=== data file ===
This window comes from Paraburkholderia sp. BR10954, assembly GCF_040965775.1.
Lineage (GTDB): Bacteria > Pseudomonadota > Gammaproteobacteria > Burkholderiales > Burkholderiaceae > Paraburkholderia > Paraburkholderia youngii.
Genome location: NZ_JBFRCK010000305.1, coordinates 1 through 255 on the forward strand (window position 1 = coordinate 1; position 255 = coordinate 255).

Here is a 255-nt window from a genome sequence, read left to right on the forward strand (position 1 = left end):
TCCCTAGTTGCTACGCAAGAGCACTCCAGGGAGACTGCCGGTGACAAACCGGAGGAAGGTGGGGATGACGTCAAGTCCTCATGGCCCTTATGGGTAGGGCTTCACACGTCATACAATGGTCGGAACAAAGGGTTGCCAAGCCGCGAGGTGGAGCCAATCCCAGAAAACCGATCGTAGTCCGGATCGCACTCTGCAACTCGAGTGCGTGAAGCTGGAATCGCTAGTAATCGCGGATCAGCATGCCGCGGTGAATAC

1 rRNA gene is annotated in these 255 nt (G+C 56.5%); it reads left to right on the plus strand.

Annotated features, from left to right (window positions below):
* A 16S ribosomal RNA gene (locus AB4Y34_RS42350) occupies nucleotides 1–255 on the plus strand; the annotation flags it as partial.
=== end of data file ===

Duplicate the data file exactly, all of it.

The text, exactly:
This window comes from Paraburkholderia sp. BR10954, assembly GCF_040965775.1.
Lineage (GTDB): Bacteria > Pseudomonadota > Gammaproteobacteria > Burkholderiales > Burkholderiaceae > Paraburkholderia > Paraburkholderia youngii.
Genome location: NZ_JBFRCK010000305.1, coordinates 1 through 255 on the forward strand (window position 1 = coordinate 1; position 255 = coordinate 255).

Here is a 255-nt window from a genome sequence, read left to right on the forward strand (position 1 = left end):
TCCCTAGTTGCTACGCAAGAGCACTCCAGGGAGACTGCCGGTGACAAACCGGAGGAAGGTGGGGATGACGTCAAGTCCTCATGGCCCTTATGGGTAGGGCTTCACACGTCATACAATGGTCGGAACAAAGGGTTGCCAAGCCGCGAGGTGGAGCCAATCCCAGAAAACCGATCGTAGTCCGGATCGCACTCTGCAACTCGAGTGCGTGAAGCTGGAATCGCTAGTAATCGCGGATCAGCATGCCGCGGTGAATAC

1 rRNA gene is annotated in these 255 nt (G+C 56.5%); it reads left to right on the plus strand.

Annotated features, from left to right (window positions below):
* A 16S ribosomal RNA gene (locus AB4Y34_RS42350) occupies nucleotides 1–255 on the plus strand; the annotation flags it as partial.